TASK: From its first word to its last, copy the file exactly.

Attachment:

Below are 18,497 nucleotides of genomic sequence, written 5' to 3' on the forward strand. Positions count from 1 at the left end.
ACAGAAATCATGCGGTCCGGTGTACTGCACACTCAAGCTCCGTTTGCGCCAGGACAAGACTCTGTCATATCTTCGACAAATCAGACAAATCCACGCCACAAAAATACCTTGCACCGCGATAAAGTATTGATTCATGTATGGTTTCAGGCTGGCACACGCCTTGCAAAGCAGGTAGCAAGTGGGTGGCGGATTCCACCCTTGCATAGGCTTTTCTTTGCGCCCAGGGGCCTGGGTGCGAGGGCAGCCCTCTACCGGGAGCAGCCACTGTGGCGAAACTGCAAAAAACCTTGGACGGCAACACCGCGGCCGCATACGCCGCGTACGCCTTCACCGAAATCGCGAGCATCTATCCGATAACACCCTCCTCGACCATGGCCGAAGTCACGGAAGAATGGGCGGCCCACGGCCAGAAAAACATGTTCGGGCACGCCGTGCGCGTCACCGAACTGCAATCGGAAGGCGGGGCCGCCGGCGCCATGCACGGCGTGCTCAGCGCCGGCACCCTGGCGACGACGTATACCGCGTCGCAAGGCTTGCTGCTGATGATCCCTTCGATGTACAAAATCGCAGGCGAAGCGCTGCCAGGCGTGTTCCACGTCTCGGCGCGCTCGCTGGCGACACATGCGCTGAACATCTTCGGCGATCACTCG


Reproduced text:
Below are 18,497 nucleotides of genomic sequence, written 5' to 3' on the forward strand. Positions count from 1 at the left end.
ACAGAAATCATGCGGTCCGGTGTACTGCACACTCAAGCTCCGTTTGCGCCAGGACAAGACTCTGTCATATCTTCGACAAATCAGACAAATCCACGCCACAAAAATACCTTGCACCGCGATAAAGTATTGATTCATGTATGGTTTCAGGCTGGCACACGCCTTGCAAAGCAGGTAGCAAGTGGGTGGCGGATTCCACCCTTGCATAGGCTTTTCTTTGCGCCCAGGGGCCTGGGTGCGAGGGCAGCCCTCTACCGGGAGCAGCCACTGTGGCGAAACTGCAAAAAACCTTGGACGGCAACACCGCGGCCGCATACGCCGCGTACGCCTTCACCGAAATCGCGAGCATCTATCCGATAACACCCTCCTCGACCATGGCCGAAGTCACGGAAGAATGGGCGGCCCACGGCCAGAAAAACATGTTCGGGCACGCCGTGCGCGTCACCGAACTGCAATCGGAAGGCGGGGCCGCCGGCGCCATGCACGGCGTGCTCAGCGCCGGCACCCTGGCGACGACGTATACCGCGTCGCAAGGCTTGCTGCTGATGATCCCTTCGATGTACAAAATCGCAGGCGAAGCGCTGCCAGGCGTGTTCCACGTCTCGGCGCGCTCGCTGGCGACACATGCGCTGAACATCTTCGGCGATCACTCG